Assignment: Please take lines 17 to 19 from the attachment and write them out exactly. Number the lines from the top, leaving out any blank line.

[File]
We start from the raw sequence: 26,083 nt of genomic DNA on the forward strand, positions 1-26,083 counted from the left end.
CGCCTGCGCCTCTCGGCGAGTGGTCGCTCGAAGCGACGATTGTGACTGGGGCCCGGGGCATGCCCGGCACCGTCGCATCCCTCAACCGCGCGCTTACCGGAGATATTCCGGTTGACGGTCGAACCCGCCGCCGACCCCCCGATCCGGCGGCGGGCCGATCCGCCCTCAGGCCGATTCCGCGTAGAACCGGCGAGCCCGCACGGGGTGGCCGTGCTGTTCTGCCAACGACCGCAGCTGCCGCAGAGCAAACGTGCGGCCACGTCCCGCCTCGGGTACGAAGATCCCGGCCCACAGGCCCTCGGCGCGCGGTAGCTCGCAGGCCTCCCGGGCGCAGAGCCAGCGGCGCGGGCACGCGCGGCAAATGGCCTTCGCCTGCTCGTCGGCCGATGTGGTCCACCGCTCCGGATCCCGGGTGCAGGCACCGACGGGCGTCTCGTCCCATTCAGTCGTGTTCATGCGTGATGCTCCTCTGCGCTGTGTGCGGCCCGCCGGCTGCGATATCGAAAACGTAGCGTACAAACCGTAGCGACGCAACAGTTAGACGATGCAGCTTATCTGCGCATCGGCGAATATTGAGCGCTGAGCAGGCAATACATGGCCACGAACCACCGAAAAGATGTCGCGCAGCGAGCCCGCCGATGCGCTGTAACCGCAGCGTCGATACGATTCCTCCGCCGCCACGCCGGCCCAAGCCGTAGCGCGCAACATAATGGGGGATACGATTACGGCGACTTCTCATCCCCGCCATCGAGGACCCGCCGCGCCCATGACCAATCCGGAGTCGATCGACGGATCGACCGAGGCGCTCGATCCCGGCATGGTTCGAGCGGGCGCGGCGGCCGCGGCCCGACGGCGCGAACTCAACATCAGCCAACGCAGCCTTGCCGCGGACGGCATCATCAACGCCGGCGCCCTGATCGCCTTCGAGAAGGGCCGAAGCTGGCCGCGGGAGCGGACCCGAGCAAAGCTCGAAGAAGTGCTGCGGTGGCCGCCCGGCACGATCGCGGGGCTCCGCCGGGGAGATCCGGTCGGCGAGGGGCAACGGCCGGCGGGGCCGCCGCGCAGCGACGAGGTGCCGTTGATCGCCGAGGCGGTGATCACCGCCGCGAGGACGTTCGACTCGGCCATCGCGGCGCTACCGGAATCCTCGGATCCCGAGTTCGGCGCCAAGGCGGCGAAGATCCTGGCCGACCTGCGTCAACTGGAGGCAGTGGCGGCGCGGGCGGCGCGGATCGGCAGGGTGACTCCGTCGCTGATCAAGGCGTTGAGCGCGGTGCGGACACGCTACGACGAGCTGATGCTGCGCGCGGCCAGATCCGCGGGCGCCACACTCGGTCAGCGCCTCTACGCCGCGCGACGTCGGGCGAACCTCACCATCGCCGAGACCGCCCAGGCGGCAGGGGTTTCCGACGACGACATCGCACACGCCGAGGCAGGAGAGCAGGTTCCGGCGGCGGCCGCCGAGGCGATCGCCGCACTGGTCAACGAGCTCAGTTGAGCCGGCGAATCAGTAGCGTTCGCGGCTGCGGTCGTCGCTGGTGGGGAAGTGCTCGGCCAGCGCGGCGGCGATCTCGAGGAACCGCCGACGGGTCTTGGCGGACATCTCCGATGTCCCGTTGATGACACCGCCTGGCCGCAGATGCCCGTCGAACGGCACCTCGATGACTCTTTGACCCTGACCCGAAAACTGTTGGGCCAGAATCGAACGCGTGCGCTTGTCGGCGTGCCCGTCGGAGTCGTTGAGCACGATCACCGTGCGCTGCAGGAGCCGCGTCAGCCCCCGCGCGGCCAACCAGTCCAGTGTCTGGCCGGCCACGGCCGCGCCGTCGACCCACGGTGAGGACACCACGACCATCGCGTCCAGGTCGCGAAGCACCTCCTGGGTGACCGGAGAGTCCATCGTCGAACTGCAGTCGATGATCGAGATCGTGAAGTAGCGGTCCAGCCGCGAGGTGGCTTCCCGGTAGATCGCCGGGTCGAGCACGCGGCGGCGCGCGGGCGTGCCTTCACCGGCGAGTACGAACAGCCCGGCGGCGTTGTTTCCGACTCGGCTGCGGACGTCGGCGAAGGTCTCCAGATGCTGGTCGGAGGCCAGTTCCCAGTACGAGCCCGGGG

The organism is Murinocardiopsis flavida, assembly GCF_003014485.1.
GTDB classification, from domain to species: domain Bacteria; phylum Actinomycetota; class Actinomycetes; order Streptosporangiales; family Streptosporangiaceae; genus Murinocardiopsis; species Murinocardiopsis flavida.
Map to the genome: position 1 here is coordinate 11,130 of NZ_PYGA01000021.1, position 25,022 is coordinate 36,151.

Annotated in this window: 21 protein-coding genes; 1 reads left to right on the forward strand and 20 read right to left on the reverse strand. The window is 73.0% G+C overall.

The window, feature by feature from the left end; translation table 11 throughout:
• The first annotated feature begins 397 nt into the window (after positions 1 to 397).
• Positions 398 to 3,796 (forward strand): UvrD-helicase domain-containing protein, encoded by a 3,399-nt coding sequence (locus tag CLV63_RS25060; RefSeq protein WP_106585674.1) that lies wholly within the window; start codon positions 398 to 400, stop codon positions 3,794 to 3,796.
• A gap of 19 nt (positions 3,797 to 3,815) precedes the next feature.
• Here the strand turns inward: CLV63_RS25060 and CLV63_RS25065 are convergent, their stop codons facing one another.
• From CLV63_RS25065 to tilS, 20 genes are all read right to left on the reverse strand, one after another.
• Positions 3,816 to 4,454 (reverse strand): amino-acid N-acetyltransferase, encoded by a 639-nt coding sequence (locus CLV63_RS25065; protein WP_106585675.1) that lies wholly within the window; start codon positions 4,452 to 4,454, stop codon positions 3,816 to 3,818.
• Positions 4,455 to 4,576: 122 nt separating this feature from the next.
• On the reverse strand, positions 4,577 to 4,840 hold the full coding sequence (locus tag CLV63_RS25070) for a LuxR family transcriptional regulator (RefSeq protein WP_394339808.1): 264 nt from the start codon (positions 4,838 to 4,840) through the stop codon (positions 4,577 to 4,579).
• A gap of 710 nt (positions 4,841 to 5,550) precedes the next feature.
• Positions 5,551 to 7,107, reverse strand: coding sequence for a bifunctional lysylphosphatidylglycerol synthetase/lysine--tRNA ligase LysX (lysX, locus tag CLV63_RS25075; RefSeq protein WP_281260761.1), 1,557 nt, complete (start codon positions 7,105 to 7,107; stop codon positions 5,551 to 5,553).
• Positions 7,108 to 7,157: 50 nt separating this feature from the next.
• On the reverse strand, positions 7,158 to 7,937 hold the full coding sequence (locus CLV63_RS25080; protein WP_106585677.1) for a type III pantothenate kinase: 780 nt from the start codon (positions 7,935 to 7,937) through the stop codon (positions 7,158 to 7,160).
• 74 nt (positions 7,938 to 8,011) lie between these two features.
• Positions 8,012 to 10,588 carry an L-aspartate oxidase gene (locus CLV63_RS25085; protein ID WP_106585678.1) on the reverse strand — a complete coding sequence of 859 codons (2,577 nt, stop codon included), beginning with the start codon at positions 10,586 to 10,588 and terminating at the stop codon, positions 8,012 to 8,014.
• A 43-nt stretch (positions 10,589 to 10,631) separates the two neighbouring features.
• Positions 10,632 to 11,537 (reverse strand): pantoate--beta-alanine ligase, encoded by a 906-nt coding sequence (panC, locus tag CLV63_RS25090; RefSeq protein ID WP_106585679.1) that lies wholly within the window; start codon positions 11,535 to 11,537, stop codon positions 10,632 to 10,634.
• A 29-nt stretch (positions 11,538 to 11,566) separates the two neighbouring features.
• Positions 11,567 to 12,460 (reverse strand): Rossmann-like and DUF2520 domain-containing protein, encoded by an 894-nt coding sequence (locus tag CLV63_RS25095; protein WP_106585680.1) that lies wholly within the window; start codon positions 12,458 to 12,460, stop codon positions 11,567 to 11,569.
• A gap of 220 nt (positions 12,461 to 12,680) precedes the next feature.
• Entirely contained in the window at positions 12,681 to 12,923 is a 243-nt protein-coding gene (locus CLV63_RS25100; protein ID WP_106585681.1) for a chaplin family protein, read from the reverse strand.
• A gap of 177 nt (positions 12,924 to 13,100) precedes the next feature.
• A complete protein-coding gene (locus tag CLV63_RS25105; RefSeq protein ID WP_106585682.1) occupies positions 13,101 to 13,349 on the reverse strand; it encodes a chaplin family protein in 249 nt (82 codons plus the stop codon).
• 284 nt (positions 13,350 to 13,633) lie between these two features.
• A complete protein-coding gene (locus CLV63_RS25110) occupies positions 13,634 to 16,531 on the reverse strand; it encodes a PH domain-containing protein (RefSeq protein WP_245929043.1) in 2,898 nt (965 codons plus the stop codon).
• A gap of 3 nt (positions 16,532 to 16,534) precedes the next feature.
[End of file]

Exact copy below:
• Positions 5,551 to 7,107, reverse strand: coding sequence for a bifunctional lysylphosphatidylglycerol synthetase/lysine--tRNA ligase LysX (lysX, locus tag CLV63_RS25075; RefSeq protein WP_281260761.1), 1,557 nt, complete (start codon positions 7,105 to 7,107; stop codon positions 5,551 to 5,553).
• Positions 7,108 to 7,157: 50 nt separating this feature from the next.
• On the reverse strand, positions 7,158 to 7,937 hold the full coding sequence (locus CLV63_RS25080; protein WP_106585677.1) for a type III pantothenate kinase: 780 nt from the start codon (positions 7,935 to 7,937) through the stop codon (positions 7,158 to 7,160).